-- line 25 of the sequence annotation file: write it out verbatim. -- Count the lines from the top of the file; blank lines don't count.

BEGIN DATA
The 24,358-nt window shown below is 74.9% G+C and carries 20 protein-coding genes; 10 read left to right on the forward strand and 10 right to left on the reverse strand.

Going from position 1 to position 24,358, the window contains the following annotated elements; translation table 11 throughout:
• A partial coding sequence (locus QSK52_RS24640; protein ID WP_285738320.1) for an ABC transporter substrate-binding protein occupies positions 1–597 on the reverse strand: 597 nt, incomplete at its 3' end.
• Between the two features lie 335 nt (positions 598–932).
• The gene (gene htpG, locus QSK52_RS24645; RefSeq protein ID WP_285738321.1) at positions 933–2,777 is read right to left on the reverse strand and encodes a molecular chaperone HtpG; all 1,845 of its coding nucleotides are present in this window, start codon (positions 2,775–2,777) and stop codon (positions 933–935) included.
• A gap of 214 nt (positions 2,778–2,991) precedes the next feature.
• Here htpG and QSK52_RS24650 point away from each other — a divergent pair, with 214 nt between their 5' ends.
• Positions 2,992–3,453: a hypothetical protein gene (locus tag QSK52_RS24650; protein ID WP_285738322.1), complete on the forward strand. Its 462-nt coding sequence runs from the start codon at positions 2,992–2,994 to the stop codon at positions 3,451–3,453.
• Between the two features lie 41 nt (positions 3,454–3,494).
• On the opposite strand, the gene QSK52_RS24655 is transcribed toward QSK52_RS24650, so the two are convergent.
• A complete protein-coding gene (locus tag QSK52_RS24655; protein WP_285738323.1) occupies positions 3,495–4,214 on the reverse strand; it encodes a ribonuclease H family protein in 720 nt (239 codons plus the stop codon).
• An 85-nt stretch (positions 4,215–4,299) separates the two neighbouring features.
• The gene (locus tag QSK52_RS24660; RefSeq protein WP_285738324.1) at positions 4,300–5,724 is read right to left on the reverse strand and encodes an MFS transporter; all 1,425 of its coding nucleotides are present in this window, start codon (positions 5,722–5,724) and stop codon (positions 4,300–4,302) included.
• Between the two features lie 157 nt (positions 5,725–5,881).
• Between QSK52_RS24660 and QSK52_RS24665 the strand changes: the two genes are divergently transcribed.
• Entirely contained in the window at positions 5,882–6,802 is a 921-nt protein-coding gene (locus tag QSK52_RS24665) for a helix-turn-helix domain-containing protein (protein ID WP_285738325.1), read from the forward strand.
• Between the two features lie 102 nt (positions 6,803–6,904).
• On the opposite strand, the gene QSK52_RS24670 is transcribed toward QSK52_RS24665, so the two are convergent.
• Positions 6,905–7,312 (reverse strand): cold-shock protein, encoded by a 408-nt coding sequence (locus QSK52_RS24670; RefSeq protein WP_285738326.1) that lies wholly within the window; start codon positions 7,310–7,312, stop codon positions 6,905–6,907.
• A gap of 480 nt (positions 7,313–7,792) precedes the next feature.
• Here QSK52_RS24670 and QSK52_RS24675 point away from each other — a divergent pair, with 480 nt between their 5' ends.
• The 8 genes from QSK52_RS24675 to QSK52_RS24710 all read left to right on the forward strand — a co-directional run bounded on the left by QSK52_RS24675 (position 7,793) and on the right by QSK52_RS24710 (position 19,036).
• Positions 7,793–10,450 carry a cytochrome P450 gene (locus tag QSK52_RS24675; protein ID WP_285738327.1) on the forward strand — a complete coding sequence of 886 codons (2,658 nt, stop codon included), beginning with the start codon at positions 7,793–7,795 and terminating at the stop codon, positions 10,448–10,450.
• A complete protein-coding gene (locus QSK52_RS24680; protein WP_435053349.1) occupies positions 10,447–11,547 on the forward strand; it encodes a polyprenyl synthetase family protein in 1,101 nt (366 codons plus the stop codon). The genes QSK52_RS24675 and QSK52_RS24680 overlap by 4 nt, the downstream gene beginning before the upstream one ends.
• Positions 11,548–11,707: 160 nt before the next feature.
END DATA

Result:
• Positions 11,548–11,707: 160 nt before the next feature.